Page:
Saturday, November 20, 2010

RIP Pat Burns

Sad news for the NHL yesterday. Former NHL head coach and Stanley Cup champion Pat Burns died after a long, hard-fought battle with cancer. He was 58 years old.

Burns coached the Bruins, Maple Leafs, Canadiens and Devils during his 14 year coaching career. He guided the Bruins to two playoff appearances, led the Maple Leafs to the conference finals in 1992 and 1993, made it to the Stanley Cup Finals with the Canadiens, and finally won the Stanley Cup in his first season with the Devils in 2003, defeating Anaheim in seven games.

Known by NHL fans for his blue-collar toughness, Burns is the only coach in NHL history to win the Jack Adams award three times, and with three different teams no less. (Montreal in 1989, Toronto in 1993 and Boston in 1998.) Burns finished his career with a record of 501-353-165 (.573) in 1,019 games including 11 playoff appearances.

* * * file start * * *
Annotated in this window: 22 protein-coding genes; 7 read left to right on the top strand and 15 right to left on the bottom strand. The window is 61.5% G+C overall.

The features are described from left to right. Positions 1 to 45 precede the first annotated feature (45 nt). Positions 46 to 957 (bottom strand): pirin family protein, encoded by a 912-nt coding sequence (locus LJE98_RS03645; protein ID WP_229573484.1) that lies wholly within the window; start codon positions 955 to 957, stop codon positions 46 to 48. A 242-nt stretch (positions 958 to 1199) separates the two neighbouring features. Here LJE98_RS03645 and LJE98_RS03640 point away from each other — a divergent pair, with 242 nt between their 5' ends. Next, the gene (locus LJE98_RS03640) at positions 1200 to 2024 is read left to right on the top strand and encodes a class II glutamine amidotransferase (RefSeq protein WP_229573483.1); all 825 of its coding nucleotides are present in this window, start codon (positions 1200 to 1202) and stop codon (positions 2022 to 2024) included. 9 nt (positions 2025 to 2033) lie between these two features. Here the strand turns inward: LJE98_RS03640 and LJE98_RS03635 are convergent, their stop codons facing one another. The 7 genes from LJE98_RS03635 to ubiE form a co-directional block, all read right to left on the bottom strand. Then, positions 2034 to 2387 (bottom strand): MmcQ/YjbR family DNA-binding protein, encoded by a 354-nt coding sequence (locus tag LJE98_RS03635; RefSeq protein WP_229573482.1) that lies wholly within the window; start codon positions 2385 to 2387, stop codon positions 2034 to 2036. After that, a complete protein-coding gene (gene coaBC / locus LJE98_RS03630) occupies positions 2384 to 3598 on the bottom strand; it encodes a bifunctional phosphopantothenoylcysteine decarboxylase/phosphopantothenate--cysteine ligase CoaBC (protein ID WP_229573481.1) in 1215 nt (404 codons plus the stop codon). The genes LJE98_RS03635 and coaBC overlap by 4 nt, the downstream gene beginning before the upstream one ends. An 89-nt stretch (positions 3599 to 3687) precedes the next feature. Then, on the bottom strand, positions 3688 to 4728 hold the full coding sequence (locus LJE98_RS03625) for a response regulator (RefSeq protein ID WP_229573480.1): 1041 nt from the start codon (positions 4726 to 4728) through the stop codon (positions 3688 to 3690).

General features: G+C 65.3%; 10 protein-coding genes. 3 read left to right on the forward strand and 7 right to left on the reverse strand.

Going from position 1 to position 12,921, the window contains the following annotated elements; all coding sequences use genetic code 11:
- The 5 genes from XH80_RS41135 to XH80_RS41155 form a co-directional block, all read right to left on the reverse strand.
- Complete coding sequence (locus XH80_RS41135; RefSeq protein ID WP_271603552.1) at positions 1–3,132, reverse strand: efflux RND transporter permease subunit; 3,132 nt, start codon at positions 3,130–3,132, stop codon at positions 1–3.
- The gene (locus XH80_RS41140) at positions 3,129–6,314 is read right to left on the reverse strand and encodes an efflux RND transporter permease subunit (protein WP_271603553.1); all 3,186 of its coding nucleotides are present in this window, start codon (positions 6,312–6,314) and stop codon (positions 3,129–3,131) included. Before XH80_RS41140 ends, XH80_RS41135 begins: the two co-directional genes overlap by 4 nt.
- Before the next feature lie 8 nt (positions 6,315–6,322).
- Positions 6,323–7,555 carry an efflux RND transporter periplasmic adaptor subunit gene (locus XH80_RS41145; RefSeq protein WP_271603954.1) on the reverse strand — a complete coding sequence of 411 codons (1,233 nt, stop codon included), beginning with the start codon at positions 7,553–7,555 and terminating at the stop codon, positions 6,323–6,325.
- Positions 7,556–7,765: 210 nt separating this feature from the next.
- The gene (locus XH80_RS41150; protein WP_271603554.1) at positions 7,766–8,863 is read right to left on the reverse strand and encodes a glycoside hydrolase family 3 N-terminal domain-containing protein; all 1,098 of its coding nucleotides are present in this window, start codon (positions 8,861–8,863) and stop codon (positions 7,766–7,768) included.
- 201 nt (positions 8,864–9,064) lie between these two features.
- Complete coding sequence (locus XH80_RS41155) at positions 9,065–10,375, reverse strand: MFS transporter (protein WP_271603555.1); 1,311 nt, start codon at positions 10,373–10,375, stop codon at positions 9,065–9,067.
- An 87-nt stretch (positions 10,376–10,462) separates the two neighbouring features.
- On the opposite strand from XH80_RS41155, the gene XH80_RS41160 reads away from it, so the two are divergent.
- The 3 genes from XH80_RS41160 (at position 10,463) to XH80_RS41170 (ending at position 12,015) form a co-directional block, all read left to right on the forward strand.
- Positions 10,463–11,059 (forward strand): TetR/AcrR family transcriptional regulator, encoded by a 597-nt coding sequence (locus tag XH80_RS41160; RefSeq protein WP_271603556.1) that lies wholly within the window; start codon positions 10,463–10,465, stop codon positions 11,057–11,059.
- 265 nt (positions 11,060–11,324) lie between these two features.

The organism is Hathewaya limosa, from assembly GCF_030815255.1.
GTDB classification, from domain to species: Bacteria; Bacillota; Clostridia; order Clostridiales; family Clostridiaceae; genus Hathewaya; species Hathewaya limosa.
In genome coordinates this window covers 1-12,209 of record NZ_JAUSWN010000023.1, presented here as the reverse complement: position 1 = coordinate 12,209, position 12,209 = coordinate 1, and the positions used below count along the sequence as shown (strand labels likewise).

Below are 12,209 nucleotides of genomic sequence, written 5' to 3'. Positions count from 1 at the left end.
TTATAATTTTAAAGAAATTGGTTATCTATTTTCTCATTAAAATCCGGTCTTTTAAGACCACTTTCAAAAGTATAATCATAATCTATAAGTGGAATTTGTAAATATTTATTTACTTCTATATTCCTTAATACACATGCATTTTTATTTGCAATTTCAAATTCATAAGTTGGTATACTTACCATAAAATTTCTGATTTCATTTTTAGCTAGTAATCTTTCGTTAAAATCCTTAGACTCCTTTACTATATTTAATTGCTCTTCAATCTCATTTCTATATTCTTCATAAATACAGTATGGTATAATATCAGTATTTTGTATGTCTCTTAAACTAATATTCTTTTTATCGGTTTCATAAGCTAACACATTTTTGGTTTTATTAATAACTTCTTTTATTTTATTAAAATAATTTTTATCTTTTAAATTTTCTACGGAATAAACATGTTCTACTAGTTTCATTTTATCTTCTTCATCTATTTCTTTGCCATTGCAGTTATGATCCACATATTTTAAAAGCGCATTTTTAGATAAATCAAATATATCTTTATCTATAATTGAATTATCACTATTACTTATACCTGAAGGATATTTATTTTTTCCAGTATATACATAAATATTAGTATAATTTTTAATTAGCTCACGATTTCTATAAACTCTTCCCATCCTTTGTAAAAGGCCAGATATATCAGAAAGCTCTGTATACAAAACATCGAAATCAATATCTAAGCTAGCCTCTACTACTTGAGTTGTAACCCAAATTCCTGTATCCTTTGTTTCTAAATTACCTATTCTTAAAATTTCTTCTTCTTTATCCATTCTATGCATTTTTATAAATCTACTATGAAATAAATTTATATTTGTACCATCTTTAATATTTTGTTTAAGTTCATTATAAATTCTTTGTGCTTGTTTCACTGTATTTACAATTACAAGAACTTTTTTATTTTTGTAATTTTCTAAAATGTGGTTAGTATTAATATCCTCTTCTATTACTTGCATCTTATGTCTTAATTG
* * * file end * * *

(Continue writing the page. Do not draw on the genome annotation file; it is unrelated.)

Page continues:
Burns was diagnosed with colon cancer in 2004 and liver cancer in 2005, forcing him to retire. He thought he'd made a complete recovery, only to have the cancer spread to his lungs in 2009. The cancer was deemed incurable and he decided to forgo any further treatment.

Burns himself stated in April of this year that he was not expecting to live much longer. We all knew the odds were that he would not live out this year, but it does not make his death any less sad. A hockey arena at Stanstead College in Quebec is being built in his honor. It should be completed in 2011. Thoughts and prayers go out to his wife Line, his son Jason, his daughter Maureen and the rest of his family and friends

RIP Pat Burns. Best of luck in that giant hockey rink in the sky. You're Hall of Fame in our books.

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